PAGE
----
Let me start by correcting a common misperception. Artificial intelligence isn’t really intelligent at all. Intelligence is about being able to learn and make judgements along the way. It’s not enough to be able to acquire and apply knowledge – which computers are able to do by leveraging AI and big data – but also about self-awareness, creativity and being able to pose problems.
There are many types of intelligence, including Emotional Intelligence – which requires the ability to accurately read people and situations, have empathy, know how to respond to them, etc. No software today or in the near future has any of these capabilities of true intelligence.
So, if AI, isn’t really about intelligence, what is it about? What we call AI and smart apps today is really software that excels in pattern recognition – the ability to sift through large quantities of data and find the patterns humans cannot perceive. They are able to use these patterns to make highly educated “guesses” of future outcomes – or predictive analytics – based on huge amounts of historical data.
To make this happen, these programs rely on data scientists to continually design and refine algorithms, as well as give them access to large stores of relevant data. The data scientists begin with a set of questions to explore and then develop a hypothesis to predict what will happen. They feed a comprehensive set of data points – the variables – into the smart app and test it to see if the hypothesis is correct. If not, they would remove variables, and add others to see what happens, and so on – it’s how they train the data.
On the path to intelligence
The closest we have to “intelligent” computers today are Siri, Alexa and Cortana because to some limited degree you can interact with them. You can ask them questions and get answers back. While people might think Watson is intelligent, in the end it knows a lot of information, which it can process quickly, but it doesn’t have the capabilities of self-learning or experimenting on its own.
We as humans have the capabilities of making these computers better, if not actually smarter. To do so, we should focus our efforts on trying to create AI that doesn’t require the massive amounts of data it relies on today. At the same time, we need to keep improving the tools to create better algorithms.
While we might be able to create intelligent computers someday, before we can do so we need to better understand how our own brains work and how we learn. We could apply that understanding to try to create software that could actually learn by itself, and perform the “scientific method” on its own by coming up with a hypothesis, performing experiments and learning from the outcome.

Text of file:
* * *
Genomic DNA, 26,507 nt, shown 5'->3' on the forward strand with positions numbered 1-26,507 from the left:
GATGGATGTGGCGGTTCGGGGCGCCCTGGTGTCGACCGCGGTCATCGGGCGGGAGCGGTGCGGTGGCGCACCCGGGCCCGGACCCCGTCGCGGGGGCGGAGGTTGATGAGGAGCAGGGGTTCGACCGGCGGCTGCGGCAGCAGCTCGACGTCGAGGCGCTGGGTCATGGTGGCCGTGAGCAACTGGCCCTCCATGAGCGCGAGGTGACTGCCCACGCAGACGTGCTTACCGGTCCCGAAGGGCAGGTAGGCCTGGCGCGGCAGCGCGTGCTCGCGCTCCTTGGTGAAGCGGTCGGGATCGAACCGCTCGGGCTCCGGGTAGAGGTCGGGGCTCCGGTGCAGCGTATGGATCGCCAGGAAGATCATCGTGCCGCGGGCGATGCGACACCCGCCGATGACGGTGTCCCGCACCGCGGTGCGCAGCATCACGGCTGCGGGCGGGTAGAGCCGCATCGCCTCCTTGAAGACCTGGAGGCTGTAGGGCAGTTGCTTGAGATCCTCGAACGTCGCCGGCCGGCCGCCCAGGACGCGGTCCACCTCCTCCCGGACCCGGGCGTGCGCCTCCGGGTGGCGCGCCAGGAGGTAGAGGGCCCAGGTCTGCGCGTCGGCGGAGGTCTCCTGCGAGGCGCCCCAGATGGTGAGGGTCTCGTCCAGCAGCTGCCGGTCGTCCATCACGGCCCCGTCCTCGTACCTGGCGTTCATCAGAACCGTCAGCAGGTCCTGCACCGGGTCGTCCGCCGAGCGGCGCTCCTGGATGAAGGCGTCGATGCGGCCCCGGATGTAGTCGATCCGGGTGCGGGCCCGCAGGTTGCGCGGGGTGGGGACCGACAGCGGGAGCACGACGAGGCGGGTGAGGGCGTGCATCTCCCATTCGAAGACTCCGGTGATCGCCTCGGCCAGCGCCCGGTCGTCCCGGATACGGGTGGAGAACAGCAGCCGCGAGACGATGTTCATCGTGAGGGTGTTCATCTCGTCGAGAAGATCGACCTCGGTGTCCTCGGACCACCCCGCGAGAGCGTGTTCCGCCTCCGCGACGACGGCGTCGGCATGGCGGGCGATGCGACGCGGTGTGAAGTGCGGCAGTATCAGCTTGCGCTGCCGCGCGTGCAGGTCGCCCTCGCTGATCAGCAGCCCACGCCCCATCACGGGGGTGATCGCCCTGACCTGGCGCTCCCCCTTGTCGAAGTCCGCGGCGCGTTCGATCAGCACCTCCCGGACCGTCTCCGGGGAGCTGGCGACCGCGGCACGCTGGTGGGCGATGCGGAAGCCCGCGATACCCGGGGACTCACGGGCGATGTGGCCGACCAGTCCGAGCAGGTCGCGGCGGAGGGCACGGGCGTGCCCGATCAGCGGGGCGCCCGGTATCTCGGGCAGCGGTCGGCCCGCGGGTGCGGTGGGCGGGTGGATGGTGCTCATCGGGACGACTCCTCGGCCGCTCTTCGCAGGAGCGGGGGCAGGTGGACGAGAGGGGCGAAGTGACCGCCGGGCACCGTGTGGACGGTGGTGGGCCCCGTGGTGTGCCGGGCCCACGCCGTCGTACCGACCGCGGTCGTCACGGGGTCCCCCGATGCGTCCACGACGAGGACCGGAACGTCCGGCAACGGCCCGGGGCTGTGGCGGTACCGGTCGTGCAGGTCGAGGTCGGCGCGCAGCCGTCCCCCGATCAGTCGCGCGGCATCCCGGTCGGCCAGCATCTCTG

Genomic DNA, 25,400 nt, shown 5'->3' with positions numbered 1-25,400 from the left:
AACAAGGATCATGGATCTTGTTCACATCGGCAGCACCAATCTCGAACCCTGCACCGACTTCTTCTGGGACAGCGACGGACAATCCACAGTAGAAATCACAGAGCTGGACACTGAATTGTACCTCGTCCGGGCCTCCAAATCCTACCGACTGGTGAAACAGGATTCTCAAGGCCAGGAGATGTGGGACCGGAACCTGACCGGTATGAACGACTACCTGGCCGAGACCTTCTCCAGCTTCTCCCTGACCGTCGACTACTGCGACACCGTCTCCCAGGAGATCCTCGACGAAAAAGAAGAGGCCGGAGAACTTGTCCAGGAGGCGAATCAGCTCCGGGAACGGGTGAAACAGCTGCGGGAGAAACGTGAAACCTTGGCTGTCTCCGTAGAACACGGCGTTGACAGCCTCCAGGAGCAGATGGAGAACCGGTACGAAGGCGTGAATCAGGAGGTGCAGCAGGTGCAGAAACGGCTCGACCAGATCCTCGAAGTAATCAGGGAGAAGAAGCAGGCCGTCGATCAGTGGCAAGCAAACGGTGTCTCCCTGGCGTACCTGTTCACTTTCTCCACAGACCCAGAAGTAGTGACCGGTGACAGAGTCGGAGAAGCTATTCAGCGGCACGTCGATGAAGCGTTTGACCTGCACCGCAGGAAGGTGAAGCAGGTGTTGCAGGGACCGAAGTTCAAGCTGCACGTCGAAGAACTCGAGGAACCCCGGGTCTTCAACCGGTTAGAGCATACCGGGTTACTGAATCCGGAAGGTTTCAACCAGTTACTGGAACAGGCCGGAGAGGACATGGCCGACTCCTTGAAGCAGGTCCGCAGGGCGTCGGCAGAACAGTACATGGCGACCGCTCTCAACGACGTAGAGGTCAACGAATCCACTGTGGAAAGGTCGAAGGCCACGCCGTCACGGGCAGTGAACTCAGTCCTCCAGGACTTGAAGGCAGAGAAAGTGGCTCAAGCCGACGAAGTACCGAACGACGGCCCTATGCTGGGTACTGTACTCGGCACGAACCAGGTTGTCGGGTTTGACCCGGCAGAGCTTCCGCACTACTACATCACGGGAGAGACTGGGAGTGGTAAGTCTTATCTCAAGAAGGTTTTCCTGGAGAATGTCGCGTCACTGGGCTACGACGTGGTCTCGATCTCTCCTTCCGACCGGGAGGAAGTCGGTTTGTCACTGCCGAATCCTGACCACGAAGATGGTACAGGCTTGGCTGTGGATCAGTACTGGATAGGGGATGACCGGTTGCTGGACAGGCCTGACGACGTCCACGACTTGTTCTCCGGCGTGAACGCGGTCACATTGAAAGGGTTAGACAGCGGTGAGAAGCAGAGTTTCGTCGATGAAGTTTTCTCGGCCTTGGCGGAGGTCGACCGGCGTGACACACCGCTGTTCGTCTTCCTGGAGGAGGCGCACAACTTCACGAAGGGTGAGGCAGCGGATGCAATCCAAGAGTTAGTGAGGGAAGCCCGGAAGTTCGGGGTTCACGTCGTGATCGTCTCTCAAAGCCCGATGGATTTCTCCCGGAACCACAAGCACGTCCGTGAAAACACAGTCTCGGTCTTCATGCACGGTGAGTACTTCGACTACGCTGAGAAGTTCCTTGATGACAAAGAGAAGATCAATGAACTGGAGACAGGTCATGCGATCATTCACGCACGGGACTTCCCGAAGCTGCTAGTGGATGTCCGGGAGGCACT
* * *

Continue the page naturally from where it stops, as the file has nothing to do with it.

This would be a worthwhile endeavor. “Intelligent” computers could help us solve some of the most vexing, complex problems that we haven’t been able to solve, such as curing cancer and other diseases, stopping global warming, and a myriad of others. But on the path to creating intelligence we have to be careful not to let algorithms decide ethical or situational questions. For example, a self-driving car should not decide if it’s going to cross a bridge that is about to collapse or if it should drive through a live electrical wire in the street — both very real infrastructure concerns in Puerto Rico right now.
In the end, AI programs today are still number crunchers – it’s just that the huge amount of data they are crunching and the algorithms that they are programmed to use, enable them to recognize patterns and make predictions. We’re still probably more than 50 years away from understanding how our brain and intelligence works before we can begin to create truly intelligent computers. And a long way from having to worry about computers – like Hal in 2001 and Terminator, and Skynet – dominating humans.
Where do we go from here?
In the meantime, we should focus our efforts on using AI to solve specific business problems, like predicting defects in medical devices before they are used in people, or the likelihood of patient hospital admissions, and developing algorithms to make them better. In the end, that will not only make businesses more productive, profitable and competitive, but also solve problems for the greater good.